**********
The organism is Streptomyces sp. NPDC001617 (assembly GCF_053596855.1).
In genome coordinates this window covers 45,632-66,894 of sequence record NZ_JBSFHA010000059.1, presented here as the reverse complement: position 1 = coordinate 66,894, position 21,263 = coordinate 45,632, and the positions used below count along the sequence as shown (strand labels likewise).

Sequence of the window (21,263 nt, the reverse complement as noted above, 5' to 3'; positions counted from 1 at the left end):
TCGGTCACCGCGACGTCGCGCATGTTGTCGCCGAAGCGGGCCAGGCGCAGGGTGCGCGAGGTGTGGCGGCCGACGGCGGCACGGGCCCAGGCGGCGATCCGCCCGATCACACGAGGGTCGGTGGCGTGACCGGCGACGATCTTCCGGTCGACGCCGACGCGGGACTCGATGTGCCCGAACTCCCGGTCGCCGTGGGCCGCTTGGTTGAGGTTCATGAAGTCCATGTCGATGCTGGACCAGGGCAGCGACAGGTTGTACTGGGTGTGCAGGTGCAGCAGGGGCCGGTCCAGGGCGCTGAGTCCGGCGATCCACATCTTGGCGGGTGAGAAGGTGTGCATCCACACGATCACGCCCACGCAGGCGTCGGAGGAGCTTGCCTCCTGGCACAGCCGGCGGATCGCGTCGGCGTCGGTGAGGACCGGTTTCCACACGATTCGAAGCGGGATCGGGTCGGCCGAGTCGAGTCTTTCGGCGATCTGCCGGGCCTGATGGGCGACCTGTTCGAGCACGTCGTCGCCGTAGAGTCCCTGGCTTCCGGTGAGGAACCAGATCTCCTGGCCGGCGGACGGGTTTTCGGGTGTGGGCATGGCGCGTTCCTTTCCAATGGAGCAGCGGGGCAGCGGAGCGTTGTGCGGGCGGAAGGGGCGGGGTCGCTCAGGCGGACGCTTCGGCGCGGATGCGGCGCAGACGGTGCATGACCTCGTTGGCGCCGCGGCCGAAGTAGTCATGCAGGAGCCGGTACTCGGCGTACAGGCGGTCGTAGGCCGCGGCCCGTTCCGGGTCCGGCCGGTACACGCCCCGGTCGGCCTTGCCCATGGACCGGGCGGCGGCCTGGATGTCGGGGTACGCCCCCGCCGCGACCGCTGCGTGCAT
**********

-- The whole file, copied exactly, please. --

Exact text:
The organism is Streptomyces sp. NPDC001617 (assembly GCF_053596855.1).
In genome coordinates this window covers 45,632-66,894 of sequence record NZ_JBSFHA010000059.1, presented here as the reverse complement: position 1 = coordinate 66,894, position 21,263 = coordinate 45,632, and the positions used below count along the sequence as shown (strand labels likewise).

Sequence of the window (21,263 nt, the reverse complement as noted above, 5' to 3'; positions counted from 1 at the left end):
TCGGTCACCGCGACGTCGCGCATGTTGTCGCCGAAGCGGGCCAGGCGCAGGGTGCGCGAGGTGTGGCGGCCGACGGCGGCACGGGCCCAGGCGGCGATCCGCCCGATCACACGAGGGTCGGTGGCGTGACCGGCGACGATCTTCCGGTCGACGCCGACGCGGGACTCGATGTGCCCGAACTCCCGGTCGCCGTGGGCCGCTTGGTTGAGGTTCATGAAGTCCATGTCGATGCTGGACCAGGGCAGCGACAGGTTGTACTGGGTGTGCAGGTGCAGCAGGGGCCGGTCCAGGGCGCTGAGTCCGGCGATCCACATCTTGGCGGGTGAGAAGGTGTGCATCCACACGATCACGCCCACGCAGGCGTCGGAGGAGCTTGCCTCCTGGCACAGCCGGCGGATCGCGTCGGCGTCGGTGAGGACCGGTTTCCACACGATTCGAAGCGGGATCGGGTCGGCCGAGTCGAGTCTTTCGGCGATCTGCCGGGCCTGATGGGCGACCTGTTCGAGCACGTCGTCGCCGTAGAGTCCCTGGCTTCCGGTGAGGAACCAGATCTCCTGGCCGGCGGACGGGTTTTCGGGTGTGGGCATGGCGCGTTCCTTTCCAATGGAGCAGCGGGGCAGCGGAGCGTTGTGCGGGCGGAAGGGGCGGGGTCGCTCAGGCGGACGCTTCGGCGCGGATGCGGCGCAGACGGTGCATGACCTCGTTGGCGCCGCGGCCGAAGTAGTCATGCAGGAGCCGGTACTCGGCGTACAGGCGGTCGTAGGCCGCGGCCCGTTCCGGGTCCGGCCGGTACACGCCCCGGTCGGCCTTGCCCATGGACCGGGCGGCGGCCTGGATGTCGGGGTACGCCCCCGCCGCGACCGCTGCGTGCAT